Retirement planning is no easy task. Factors like salary, debt and expenses all affect your ability to save. There’s also no one-size-fits-all solution to realizing the vision of your golden years.

Generally, the right plan is about timing, opportunity and avoiding mistakes that can destroy your retirement. With that in mind, here are four common mistakes to avoid.

Mistake #1: Not Saving Enough

This may seem like a no-brainer, but having enough savings is obviously important to your retirement planning. Would it surprise you to know that 21 percent of Americans have nothing at all saved for their retirement?¹ Or that a third of Americans have less than $5,000 saved?¹

If you didn’t start saving early in your career, it’s not too late to start. You even have a built-in tactic available to you: use pay raises (or step increases) to help beef up your savings.

As retirement nears, you’ll also want to make sure that you’re maximizing your Thrift Savings Plan (TSP) account contribution and decreasing your debt and spending.  How much do you have in your TSP? Can you challenge yourself to contribute more? How can you max out the TSP at $23,000 per year? How can you get the full catch-up contribution of $7,500 per year (available in the year you turn 50)? Wherever you’re at today, how can you step up your game just a little bit and make that work in your budget? Even small increases to your savings and TSP contributions can add up to big savings over the long-term.

Mistake #2: Underestimating Your Taxes

Taxes can be the carbon-monoxide of a financial plan. If not properly planned for, taxes can be the silent killer to the grand visions that you may have for your retirement. Most federal employees mistakenly believe that they will be in a lower tax bracket in retirement than they are right now. What actually ends up happening is that most people end up in the exact same tax bracket that they are in right before they retire from federal service. But how could this happen? Didn’t I just take a big pay cut to retire?

It’s easy to see why this confusion can occur. In retirement, instead of pulling your full salary, you’re going to be pulling in a pension that is typically much less than the salary you have today. However, the idea of being in a lower tax bracket assumes that you’re not pulling money from any other accounts which are taxable (like the Thrift Savings Plan, an IRA or a 401(k). Plus, as a federal retiree, you’ll now be taxed on the money you use to pay your FEHB premiums (something you didn’t have to do while you were working!).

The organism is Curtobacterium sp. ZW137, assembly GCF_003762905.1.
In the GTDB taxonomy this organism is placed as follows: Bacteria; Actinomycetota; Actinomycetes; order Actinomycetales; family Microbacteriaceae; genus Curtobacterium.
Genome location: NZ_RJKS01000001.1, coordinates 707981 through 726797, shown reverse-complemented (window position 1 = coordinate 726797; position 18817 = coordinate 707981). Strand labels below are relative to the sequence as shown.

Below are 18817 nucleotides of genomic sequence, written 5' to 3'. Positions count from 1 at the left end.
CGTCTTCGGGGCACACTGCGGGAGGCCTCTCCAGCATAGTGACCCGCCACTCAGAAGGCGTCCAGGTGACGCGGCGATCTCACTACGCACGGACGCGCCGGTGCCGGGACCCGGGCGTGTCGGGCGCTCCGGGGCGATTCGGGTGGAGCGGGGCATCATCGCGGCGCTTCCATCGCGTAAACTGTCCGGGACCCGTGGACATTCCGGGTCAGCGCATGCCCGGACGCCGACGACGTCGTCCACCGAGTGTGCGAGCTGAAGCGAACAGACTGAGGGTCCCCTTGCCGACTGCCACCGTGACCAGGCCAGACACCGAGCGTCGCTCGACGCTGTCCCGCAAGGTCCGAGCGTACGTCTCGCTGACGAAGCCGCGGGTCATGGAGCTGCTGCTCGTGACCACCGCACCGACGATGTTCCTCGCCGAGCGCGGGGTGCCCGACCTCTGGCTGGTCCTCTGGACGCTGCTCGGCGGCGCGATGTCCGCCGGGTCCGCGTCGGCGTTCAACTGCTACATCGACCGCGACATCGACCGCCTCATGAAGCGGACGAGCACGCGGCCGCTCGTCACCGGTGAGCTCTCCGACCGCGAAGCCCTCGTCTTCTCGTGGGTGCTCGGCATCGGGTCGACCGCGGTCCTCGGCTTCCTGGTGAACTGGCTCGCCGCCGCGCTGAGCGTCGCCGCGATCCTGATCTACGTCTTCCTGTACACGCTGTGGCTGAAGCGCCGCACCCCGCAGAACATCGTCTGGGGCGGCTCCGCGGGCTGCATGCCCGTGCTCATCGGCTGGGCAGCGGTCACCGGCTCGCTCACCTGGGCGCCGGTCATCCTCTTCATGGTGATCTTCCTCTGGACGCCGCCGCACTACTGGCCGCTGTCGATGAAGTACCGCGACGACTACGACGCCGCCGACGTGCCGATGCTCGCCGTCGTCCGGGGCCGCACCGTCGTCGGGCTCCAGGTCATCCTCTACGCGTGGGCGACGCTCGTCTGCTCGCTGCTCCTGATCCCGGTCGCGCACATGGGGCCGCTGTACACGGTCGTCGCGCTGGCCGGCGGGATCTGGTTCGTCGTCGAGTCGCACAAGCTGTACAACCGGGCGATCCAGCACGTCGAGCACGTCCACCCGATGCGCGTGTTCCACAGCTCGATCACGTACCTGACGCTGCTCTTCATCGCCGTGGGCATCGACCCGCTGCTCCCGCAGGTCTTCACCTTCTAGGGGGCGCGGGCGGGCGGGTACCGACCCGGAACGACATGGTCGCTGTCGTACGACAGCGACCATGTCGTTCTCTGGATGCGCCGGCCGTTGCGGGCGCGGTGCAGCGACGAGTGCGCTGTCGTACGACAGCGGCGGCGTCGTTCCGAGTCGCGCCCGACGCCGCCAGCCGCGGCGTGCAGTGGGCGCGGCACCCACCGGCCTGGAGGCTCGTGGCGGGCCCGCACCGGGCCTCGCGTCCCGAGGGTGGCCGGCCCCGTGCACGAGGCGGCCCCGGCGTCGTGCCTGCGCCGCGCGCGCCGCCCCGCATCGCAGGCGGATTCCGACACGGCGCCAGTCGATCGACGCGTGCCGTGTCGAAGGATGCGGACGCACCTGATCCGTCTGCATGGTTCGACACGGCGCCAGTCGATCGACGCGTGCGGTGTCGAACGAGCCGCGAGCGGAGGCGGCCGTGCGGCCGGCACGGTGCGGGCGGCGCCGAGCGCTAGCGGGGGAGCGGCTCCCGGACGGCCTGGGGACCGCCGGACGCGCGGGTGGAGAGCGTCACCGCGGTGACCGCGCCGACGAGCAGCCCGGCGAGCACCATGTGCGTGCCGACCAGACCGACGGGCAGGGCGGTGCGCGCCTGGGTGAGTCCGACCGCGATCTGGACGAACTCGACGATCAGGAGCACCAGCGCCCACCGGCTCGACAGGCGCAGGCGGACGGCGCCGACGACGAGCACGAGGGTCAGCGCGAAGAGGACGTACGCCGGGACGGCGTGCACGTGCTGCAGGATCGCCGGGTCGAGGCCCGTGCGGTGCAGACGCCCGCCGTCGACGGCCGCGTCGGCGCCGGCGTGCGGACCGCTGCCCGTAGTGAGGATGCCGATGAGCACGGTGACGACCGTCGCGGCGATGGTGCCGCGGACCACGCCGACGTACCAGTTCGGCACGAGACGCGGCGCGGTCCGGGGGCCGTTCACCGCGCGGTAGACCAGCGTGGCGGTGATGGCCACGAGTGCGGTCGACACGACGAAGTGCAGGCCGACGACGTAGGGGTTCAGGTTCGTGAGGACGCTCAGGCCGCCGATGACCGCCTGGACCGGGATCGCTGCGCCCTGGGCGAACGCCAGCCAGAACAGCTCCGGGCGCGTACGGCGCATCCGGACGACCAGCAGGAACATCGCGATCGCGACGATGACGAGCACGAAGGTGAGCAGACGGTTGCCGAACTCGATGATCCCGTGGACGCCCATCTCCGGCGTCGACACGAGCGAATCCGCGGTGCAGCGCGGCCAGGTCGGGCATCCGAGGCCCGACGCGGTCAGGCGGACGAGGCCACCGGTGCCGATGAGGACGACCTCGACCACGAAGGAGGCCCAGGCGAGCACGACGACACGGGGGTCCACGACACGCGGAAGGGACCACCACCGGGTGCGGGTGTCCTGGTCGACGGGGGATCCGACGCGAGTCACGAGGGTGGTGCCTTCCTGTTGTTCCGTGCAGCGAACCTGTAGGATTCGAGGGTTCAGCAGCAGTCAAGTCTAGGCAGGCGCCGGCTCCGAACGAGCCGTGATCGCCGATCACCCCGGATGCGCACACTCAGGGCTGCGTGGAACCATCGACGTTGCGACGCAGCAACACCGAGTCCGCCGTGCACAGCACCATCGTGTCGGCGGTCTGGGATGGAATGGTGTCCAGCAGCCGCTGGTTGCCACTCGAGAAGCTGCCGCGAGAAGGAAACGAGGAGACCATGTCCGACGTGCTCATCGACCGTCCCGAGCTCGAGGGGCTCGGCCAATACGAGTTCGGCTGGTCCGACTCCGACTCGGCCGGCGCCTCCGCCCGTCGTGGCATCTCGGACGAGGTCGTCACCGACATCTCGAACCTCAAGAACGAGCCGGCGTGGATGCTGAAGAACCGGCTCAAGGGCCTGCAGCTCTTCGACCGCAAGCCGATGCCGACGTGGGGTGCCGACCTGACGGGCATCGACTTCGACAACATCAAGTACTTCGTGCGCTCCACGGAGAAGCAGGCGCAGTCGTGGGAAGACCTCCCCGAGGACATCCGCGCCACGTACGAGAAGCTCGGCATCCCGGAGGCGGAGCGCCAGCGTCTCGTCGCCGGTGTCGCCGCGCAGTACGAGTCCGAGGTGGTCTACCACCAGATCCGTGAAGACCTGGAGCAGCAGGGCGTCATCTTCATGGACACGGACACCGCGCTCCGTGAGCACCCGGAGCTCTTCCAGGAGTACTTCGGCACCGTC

Get clear on how taxes affect you in retirement.

Mistake #3: Ignoring Long-Term Care

You may be in perfect health right now, but you don’t know what the future may bring. The harsh reality is that everything you’ve planned for in retirement could be wiped out if you don’t address long-term care and have a plan when it happens. No one wants to admit they will need long-term care. However, according to a recent report, 70% of adults over the age of 65 will need some kind of long-term care.²

That’s why it’s important to figure out how to pay for any long-term care you’ll need down the road. The longer you live, the greater the likelihood is you are going to need care. Don’t assume that your family will take care of you, so you don’t need long-term care (LTC) insurance. Very often, the health and finances of family caregivers are negatively impacted, so you should discuss the full toll it will take on them—financially, physically, and emotionally, before assuming that box is checked.

As a federal employee, you do not have the Federal Long-Term Care Insurance Program (FLTCIP) option available to you right now (since it has been suspended until December 2024). However, you still have some other private-sector LTC products to help you plan for your LTC needs. The bottom line is that a long-term care event could devastate your financial plan, so you can’t afford not to have something in place.

Mistake #4: Using A DIY Approach

With so much information online, it may seem like you can handle all of your financial planning decisions on your own. However, working with a financial professional who tailors their practice to working with federal employees is essential to the decision-making process. They will help you to navigate the complexities of government programs, articulate your goals clearly, anticipate planning challenges and help you to make better decisions based on your true needs.

If you’re ready to get serious about planning for your retirement from federal service, register to attend a workshop today!


¹Northwestern Mutual’s Planning & Progress Study

²Source: U.S. Department of Health and Human Services


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